Авторы: 159 А Б В Г Д Е З И Й К Л М Н О П Р С Т У Ф Х Ц Ч Ш Щ Э Ю Я

Книги:  184 А Б В Г Д Е З И Й К Л М Н О П Р С Т У Ф Х Ц Ч Ш Щ Э Ю Я


As regards distribution and wages, in the first place we should adhere to our traditional policy, developing the

system of differential and graduated taxation, and we should be prepared, if unequal distribution of wealth

continues, to limit further the right of inheritance. This is not a new Liberal doctrine: it is many decades old.

On the question of wages we have to recognise that unless we can secure an increase in terms of food and

other commodities of the national production the State cannot radically modify the general standard of living

in the country; or by administrative action raise the level of wages which economic conditions are imposing

on us. But the State can and should enforce a minimum in certain industries, provided that minimum is

reasonably in harmony with the competitive level of wages. Such action can prevent workers whose economic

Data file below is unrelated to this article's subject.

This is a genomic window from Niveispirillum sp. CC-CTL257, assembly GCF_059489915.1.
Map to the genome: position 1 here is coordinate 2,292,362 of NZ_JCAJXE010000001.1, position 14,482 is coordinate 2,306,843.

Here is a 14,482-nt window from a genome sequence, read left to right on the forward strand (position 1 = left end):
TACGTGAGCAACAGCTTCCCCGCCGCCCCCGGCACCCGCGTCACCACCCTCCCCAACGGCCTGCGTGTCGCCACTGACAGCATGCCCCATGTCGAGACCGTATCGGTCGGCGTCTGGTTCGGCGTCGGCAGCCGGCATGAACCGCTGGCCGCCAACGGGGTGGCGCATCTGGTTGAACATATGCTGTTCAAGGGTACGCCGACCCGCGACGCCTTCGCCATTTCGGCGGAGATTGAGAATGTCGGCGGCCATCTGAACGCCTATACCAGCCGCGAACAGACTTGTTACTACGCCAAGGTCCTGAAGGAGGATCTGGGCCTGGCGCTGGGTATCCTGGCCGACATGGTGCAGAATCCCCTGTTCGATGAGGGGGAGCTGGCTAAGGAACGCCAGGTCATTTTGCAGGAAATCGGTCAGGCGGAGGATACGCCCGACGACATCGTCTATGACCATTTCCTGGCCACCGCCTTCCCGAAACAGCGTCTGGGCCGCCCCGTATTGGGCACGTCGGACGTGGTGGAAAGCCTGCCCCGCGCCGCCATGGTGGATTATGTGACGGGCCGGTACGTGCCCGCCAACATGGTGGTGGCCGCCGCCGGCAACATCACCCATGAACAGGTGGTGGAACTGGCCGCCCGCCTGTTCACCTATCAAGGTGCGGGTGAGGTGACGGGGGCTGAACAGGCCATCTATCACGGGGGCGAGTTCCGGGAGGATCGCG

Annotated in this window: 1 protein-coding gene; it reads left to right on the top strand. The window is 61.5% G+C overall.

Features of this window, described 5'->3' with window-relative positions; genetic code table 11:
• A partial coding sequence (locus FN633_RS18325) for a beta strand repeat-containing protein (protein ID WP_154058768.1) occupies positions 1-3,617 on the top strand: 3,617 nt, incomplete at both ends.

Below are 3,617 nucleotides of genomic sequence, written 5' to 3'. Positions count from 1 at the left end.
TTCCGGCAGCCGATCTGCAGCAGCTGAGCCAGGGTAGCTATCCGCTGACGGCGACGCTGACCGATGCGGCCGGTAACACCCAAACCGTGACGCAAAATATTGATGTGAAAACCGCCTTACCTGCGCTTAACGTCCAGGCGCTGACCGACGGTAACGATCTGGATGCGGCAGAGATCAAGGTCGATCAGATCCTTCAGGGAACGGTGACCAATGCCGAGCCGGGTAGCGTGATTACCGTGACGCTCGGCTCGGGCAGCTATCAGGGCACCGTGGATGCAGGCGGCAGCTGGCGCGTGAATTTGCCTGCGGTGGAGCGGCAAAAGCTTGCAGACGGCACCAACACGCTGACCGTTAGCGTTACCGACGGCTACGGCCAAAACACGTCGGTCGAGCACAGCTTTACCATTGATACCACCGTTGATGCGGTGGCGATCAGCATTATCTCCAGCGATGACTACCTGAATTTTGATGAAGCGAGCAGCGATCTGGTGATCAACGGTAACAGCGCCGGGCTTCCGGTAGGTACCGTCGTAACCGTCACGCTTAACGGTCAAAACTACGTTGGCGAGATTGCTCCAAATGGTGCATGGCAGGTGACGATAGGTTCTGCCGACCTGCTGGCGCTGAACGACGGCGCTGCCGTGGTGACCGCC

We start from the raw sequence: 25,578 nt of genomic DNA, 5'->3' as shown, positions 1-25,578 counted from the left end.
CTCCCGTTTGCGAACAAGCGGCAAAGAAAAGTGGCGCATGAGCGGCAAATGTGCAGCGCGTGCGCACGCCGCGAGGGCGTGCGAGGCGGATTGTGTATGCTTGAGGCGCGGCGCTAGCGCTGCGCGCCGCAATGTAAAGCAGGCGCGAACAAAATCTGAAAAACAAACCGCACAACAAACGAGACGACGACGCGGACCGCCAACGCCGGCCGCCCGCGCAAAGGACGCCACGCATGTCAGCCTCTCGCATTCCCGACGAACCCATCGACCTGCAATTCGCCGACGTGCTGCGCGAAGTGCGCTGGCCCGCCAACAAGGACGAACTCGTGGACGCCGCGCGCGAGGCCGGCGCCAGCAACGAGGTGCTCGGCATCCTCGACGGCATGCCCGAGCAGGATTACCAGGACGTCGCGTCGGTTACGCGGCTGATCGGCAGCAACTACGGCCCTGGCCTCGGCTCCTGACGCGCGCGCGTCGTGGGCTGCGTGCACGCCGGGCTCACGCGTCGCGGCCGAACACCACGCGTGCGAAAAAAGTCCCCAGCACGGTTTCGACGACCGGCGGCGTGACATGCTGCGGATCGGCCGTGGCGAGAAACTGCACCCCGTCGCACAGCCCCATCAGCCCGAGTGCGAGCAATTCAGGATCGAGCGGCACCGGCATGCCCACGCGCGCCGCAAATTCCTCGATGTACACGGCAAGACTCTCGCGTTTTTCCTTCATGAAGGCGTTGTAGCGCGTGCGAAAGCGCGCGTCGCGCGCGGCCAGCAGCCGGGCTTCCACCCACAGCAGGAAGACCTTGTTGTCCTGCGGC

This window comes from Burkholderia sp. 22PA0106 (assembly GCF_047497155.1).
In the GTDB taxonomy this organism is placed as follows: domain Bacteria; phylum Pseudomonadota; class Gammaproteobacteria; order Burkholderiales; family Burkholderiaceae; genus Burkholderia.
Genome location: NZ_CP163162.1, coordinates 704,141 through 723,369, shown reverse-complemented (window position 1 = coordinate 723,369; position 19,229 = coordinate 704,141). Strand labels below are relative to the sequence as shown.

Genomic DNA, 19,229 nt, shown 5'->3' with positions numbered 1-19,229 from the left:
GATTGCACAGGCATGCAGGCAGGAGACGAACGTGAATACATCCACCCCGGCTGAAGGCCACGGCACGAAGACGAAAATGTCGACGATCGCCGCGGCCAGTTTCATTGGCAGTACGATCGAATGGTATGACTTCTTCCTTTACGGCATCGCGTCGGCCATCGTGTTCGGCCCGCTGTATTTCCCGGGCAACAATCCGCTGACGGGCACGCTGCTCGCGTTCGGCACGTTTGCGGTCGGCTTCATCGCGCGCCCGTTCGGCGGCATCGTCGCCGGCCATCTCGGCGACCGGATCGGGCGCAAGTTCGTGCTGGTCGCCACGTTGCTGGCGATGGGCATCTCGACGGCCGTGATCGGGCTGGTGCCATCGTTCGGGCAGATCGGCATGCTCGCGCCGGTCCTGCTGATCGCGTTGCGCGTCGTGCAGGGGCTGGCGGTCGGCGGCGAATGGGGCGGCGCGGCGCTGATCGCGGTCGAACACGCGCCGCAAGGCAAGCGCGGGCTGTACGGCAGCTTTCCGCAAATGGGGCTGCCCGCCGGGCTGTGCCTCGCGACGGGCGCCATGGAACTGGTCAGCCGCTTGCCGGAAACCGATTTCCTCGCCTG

position is not a strong one−−and this applies particularly to many women's employment−−from being

compelled to accept wages substantially less than the current standard. I therefore welcome the gradual

extension of the Trade Board system, provided it follows the general principle recommended in the Cave

Report−−that the community should use its full powers of compulsion only in regard to the minimum, and

that so far as all other classes of wages are concerned, the State should encourage collective bargaining. With

this proviso, compulsory enforcement of a minimum could also be extended to the workpeople covered by

Whitley Councils.

As regards all wages above the minimum the Cave Committee recommended that, provided they are reached

by agreement on the Board, and provided that a sufficiently large proportion of the Board concur, the wage so

determined shall be enforced by civil process, whereas in the cases of the minimum, the rates would be

determined if necessary by arbitration of the State−appointed members of the Board, and non−payment would

be a penal offence. The Trade Boards now cover three million workers. Two million are in occupations for

which Trade Boards are under consideration, and there are a further two million under Industrial Councils or

Whitley Councils. If State powers are to be employed in trades employing seven millions of the eighteen

million wage−earners of the country, the scope of those powers needs to be very carefully defined.